My song this morning: Christ be our light

I woke up with this song playing in my mind:

I took it, and made it a song of praise in my heart.

Then when I got up, I read today’s mass readings, which included these verses:

Reading 2 Eph 5:8-14
Brothers and sisters:
You were once darkness,
but now you are light in the Lord.
Live as children of light,
for light produces every kind of goodness
and righteousness and truth.
Try to learn what is pleasing to the Lord.
Take no part in the fruitless works of darkness;
rather expose them, for it is shameful even to mention
the things done by them in secret;
but everything exposed by the light becomes visible,
for everything that becomes visible is light.
Therefore, it says:
“Awake, O sleeper,
and arise from the dead,
and Christ will give you light.”

Verse Before the Gospel Jn 8:12
I am the light of the world, says the Lord;
whoever follows me will have the light of life.

Gospel Jn 9:1-41
As Jesus passed by he saw a man blind from birth.
His disciples asked him,
“Rabbi, who sinned, this man or his parents,
that he was born blind?”
Jesus answered,
“Neither he nor his parents sinned;
it is so that the works of God might be made visible through him.
We have to do the works of the one who sent me while it is day.
Night is coming when no one can work.
While I am in the world, I am the light of the world.”
When he had said this, he spat on the ground
and made clay with the saliva,
and smeared the clay on his eyes,
and said to him,
“Go wash in the Pool of Siloam” —which means Sent—.
So he went and washed, and came back able to see…

There are many versions of this song available on Youtube. I picked that one because the people look so full of light and happy!

It seems that I do receive a lot of signal graces from the Lord. I wonder if it’s because He knows how hard it is for me to believe that He is absolutely committed to me.


The parents’ magisterium for guiding the domestic church

Holy Family
The domestic church of the Holy Family.

It occurs to me that parenthood confers a type of authority that is analogous to a magisterium. I looked at a few different definitions of the word, and they all said something along this line:

The authority of the church to teach religious truth.

Some of them specifically mentioned the Catholic Church. Others provided an etymology that indicated that the word comes to us from the Latin magister (ma-ji-stare), which means master.

It is not a stretch to say that parents have authority to teach religious truth to their own children. Who else is going to teach it? Who else should teach it? Should parents just wait for religious leaders to teach religious truth to their children? I think all Christians of good will can see that this would be a bad idea, even a dereliction of duty.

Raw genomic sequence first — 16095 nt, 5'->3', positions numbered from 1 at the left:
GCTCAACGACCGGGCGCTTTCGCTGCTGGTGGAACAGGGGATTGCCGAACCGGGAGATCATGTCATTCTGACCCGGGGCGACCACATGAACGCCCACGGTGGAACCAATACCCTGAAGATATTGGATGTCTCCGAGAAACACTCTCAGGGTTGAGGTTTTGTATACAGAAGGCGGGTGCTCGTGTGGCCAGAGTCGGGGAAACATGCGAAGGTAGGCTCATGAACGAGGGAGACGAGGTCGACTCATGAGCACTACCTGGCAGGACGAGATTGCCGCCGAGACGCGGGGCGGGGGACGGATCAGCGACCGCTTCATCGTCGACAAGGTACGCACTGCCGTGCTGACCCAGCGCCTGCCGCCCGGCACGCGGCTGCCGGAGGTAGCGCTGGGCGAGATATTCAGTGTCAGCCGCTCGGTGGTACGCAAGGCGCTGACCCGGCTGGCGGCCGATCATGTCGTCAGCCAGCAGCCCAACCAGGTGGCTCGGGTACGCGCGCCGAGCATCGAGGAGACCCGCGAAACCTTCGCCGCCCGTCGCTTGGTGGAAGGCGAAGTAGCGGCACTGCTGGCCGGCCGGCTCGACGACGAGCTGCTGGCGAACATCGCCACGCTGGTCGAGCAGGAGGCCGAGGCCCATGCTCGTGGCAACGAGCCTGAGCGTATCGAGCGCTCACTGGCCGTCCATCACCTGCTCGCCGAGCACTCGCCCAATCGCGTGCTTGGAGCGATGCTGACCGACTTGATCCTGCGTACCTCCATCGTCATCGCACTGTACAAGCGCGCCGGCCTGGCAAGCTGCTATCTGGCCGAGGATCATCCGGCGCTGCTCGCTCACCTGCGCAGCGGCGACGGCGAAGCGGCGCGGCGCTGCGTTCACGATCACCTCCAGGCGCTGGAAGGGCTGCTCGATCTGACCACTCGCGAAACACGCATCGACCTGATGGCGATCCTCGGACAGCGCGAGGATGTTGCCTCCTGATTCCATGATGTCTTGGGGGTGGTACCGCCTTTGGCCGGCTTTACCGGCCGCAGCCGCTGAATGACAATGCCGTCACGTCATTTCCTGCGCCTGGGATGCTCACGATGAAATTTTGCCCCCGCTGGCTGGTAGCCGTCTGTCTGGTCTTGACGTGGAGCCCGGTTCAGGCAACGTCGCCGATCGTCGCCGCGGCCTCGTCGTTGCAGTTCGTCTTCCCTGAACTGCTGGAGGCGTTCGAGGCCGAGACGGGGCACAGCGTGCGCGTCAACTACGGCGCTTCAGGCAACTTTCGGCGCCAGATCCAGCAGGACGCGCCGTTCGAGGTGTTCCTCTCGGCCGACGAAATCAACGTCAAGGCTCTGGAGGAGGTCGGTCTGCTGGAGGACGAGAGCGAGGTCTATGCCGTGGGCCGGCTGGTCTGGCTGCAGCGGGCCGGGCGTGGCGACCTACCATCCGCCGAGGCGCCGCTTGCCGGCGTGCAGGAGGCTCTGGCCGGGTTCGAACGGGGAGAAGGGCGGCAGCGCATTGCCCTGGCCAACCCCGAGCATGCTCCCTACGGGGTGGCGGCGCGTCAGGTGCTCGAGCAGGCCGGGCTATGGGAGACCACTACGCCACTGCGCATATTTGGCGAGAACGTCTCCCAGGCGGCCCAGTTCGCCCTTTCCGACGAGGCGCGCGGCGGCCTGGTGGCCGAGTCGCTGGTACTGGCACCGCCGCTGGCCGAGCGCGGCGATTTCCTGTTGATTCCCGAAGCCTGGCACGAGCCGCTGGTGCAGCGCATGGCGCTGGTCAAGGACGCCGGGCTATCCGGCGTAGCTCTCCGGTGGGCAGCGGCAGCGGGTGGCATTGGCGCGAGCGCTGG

We also have the idea of the domestic church:

From the beginning, the Church was formed from believers “and their whole household.” New believers wanted their family to be saved (Acts 18:8).

In our modern world (often hostile to religion), religious families are extremely important centers of living faith. They are “domestic churches” in which the parents are the first heralds of faith (Second Vatican Council). In the home, father, mother, and children exercise their baptismal priesthood in a privileged way. The home is the first school of the Christian life where all learn love, repeated forgiveness, and prayerful worship.

Another source says:

The Christian family IS a church, the smallest and most vital cell of that Body. The extended church community is a family of families. This understanding is more than piety–it is sound ecclesiology, solid anthropology, in fact it is reality for those who are baptized into Christ Jesus…

There is almost a liturgical sameness to the pattern that emerges after so many years- by practice, developed spiritual purpose, and just plain ordinary human repetition. But it can all become transforming when lived out “in Christ”. It is here, where the “rubber hits the road” for most Christians. It is here that the universal call to holiness, in all its real, earthy, incarnation is lived out-in all of its humanness and ordinariness.

Regarding parental authority, there is some controversy surrounding the phrase, “Because I said so.” But I think it is a legitimate response in certain contexts. For example, a very young child might ask why but not be able to understand the reasons. Or in a crisis, the parents might not have time to explain why. I think explaining why is a courtesy parents give to their children; it is not a requirement imposed upon them by the children. The phrase highlights the nature of parental authority. Children really do have to obey, even if they don’t like, understand, or know the reasons why (assuming good will and nothing nefarious on the part of the parents).

If there is a “domestic church,” then it follows that there is a domestic teaching authority invested in parents, which we might infer is a domestic magisterium. This magisterium must be obeyed.